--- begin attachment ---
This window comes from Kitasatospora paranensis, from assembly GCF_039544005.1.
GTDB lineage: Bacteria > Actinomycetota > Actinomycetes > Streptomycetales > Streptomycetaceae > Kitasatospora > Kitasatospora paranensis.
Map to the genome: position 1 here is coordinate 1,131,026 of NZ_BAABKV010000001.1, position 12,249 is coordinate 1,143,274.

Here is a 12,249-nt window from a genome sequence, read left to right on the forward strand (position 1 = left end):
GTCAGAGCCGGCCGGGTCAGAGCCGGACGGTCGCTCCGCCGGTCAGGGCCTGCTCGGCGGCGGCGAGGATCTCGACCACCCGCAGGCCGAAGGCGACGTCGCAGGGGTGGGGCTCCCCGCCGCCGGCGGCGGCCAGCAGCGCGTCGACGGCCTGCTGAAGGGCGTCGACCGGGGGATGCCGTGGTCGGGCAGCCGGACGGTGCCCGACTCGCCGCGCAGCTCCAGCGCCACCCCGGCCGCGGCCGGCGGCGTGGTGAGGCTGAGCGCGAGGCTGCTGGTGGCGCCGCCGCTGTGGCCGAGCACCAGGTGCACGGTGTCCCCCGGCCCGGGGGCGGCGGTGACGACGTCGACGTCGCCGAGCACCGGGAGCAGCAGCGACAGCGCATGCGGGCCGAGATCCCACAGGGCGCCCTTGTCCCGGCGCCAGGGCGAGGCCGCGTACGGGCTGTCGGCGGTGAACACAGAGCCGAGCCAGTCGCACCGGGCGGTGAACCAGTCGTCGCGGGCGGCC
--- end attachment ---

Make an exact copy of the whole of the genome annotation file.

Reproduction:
This window comes from Kitasatospora paranensis, from assembly GCF_039544005.1.
GTDB lineage: Bacteria > Actinomycetota > Actinomycetes > Streptomycetales > Streptomycetaceae > Kitasatospora > Kitasatospora paranensis.
Map to the genome: position 1 here is coordinate 1,131,026 of NZ_BAABKV010000001.1, position 12,249 is coordinate 1,143,274.

Here is a 12,249-nt window from a genome sequence, read left to right on the forward strand (position 1 = left end):
GTCAGAGCCGGCCGGGTCAGAGCCGGACGGTCGCTCCGCCGGTCAGGGCCTGCTCGGCGGCGGCGAGGATCTCGACCACCCGCAGGCCGAAGGCGACGTCGCAGGGGTGGGGCTCCCCGCCGCCGGCGGCGGCCAGCAGCGCGTCGACGGCCTGCTGAAGGGCGTCGACCGGGGGATGCCGTGGTCGGGCAGCCGGACGGTGCCCGACTCGCCGCGCAGCTCCAGCGCCACCCCGGCCGCGGCCGGCGGCGTGGTGAGGCTGAGCGCGAGGCTGCTGGTGGCGCCGCCGCTGTGGCCGAGCACCAGGTGCACGGTGTCCCCCGGCCCGGGGGCGGCGGTGACGACGTCGACGTCGCCGAGCACCGGGAGCAGCAGCGACAGCGCATGCGGGCCGAGATCCCACAGGGCGCCCTTGTCCCGGCGCCAGGGCGAGGCCGCGTACGGGCTGTCGGCGGTGAACACAGAGCCGAGCCAGTCGCACCGGGCGGTGAACCAGTCGTCGCGGGCGGCC